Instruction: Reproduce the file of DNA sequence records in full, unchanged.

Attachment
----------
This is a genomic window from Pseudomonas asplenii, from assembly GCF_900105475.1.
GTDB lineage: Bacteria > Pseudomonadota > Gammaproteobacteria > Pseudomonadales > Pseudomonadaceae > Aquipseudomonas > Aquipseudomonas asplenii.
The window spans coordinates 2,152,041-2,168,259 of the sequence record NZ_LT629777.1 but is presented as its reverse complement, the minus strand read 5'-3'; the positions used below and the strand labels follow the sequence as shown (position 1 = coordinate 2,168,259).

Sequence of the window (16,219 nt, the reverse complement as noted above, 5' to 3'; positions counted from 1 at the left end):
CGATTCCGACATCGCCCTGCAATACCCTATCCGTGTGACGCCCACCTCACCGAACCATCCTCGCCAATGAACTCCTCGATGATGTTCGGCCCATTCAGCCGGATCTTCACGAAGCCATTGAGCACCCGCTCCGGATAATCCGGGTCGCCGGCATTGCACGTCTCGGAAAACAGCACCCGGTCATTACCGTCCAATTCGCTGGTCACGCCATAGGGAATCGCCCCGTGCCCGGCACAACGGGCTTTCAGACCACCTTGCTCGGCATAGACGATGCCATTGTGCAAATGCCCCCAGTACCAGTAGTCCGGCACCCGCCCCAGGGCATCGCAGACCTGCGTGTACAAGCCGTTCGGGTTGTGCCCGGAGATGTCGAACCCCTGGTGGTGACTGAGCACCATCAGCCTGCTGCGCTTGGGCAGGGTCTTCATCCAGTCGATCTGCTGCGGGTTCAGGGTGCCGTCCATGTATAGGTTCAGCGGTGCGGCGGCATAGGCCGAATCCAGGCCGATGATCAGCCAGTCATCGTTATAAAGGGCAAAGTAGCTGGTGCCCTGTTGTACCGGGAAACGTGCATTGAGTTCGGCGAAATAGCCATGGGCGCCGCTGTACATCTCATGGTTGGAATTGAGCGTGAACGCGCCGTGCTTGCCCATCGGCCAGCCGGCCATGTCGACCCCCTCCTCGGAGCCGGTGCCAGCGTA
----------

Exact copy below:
This is a genomic window from Pseudomonas asplenii, from assembly GCF_900105475.1.
GTDB lineage: Bacteria > Pseudomonadota > Gammaproteobacteria > Pseudomonadales > Pseudomonadaceae > Aquipseudomonas > Aquipseudomonas asplenii.
The window spans coordinates 2,152,041-2,168,259 of the sequence record NZ_LT629777.1 but is presented as its reverse complement, the minus strand read 5'-3'; the positions used below and the strand labels follow the sequence as shown (position 1 = coordinate 2,168,259).

Sequence of the window (16,219 nt, the reverse complement as noted above, 5' to 3'; positions counted from 1 at the left end):
CGATTCCGACATCGCCCTGCAATACCCTATCCGTGTGACGCCCACCTCACCGAACCATCCTCGCCAATGAACTCCTCGATGATGTTCGGCCCATTCAGCCGGATCTTCACGAAGCCATTGAGCACCCGCTCCGGATAATCCGGGTCGCCGGCATTGCACGTCTCGGAAAACAGCACCCGGTCATTACCGTCCAATTCGCTGGTCACGCCATAGGGAATCGCCCCGTGCCCGGCACAACGGGCTTTCAGACCACCTTGCTCGGCATAGACGATGCCATTGTGCAAATGCCCCCAGTACCAGTAGTCCGGCACCCGCCCCAGGGCATCGCAGACCTGCGTGTACAAGCCGTTCGGGTTGTGCCCGGAGATGTCGAACCCCTGGTGGTGACTGAGCACCATCAGCCTGCTGCGCTTGGGCAGGGTCTTCATCCAGTCGATCTGCTGCGGGTTCAGGGTGCCGTCCATGTATAGGTTCAGCGGTGCGGCGGCATAGGCCGAATCCAGGCCGATGATCAGCCAGTCATCGTTATAAAGGGCAAAGTAGCTGGTGCCCTGTTGTACCGGGAAACGTGCATTGAGTTCGGCGAAATAGCCATGGGCGCCGCTGTACATCTCATGGTTGGAATTGAGCGTGAACGCGCCGTGCTTGCCCATCGGCCAGCCGGCCATGTCGACCCCCTCCTCGGAGCCGGTGCCAGCGTA